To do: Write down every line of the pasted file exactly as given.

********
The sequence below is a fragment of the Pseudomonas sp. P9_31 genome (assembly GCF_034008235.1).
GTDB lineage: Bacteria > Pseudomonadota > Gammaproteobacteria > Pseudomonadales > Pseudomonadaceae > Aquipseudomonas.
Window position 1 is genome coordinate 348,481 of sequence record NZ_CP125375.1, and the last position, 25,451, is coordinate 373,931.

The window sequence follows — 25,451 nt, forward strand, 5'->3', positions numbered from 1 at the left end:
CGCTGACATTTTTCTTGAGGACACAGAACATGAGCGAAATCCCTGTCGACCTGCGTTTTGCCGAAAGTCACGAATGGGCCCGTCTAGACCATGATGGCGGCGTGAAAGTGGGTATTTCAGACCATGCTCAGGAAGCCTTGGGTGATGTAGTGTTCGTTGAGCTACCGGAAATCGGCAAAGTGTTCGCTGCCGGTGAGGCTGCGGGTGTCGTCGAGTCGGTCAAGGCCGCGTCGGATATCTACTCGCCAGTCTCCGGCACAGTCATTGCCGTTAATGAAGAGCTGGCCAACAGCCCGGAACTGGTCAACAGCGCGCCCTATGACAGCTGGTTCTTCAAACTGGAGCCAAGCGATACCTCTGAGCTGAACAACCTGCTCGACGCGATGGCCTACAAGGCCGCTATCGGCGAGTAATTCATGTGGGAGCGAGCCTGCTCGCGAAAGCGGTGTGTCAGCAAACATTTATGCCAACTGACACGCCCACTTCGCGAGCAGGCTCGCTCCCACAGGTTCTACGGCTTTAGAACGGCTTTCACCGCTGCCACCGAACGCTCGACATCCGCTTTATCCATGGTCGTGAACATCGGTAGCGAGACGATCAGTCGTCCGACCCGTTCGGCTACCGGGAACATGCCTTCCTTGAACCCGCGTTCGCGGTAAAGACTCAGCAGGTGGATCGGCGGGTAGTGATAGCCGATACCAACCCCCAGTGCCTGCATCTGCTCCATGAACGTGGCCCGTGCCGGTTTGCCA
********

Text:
The sequence below is a fragment of the Pseudomonas sp. P9_31 genome (assembly GCF_034008235.1).
GTDB lineage: Bacteria > Pseudomonadota > Gammaproteobacteria > Pseudomonadales > Pseudomonadaceae > Aquipseudomonas.
Window position 1 is genome coordinate 348,481 of sequence record NZ_CP125375.1, and the last position, 25,451, is coordinate 373,931.

The window sequence follows — 25,451 nt, forward strand, 5'->3', positions numbered from 1 at the left end:
CGCTGACATTTTTCTTGAGGACACAGAACATGAGCGAAATCCCTGTCGACCTGCGTTTTGCCGAAAGTCACGAATGGGCCCGTCTAGACCATGATGGCGGCGTGAAAGTGGGTATTTCAGACCATGCTCAGGAAGCCTTGGGTGATGTAGTGTTCGTTGAGCTACCGGAAATCGGCAAAGTGTTCGCTGCCGGTGAGGCTGCGGGTGTCGTCGAGTCGGTCAAGGCCGCGTCGGATATCTACTCGCCAGTCTCCGGCACAGTCATTGCCGTTAATGAAGAGCTGGCCAACAGCCCGGAACTGGTCAACAGCGCGCCCTATGACAGCTGGTTCTTCAAACTGGAGCCAAGCGATACCTCTGAGCTGAACAACCTGCTCGACGCGATGGCCTACAAGGCCGCTATCGGCGAGTAATTCATGTGGGAGCGAGCCTGCTCGCGAAAGCGGTGTGTCAGCAAACATTTATGCCAACTGACACGCCCACTTCGCGAGCAGGCTCGCTCCCACAGGTTCTACGGCTTTAGAACGGCTTTCACCGCTGCCACCGAACGCTCGACATCCGCTTTATCCATGGTCGTGAACATCGGTAGCGAGACGATCAGTCGTCCGACCCGTTCGGCTACCGGGAACATGCCTTCCTTGAACCCGCGTTCGCGGTAAAGACTCAGCAGGTGGATCGGCGGGTAGTGATAGCCGATACCAACCCCCAGTGCCTGCATCTGCTCCATGAACGTGGCCCGTGCCGGTTTGCCA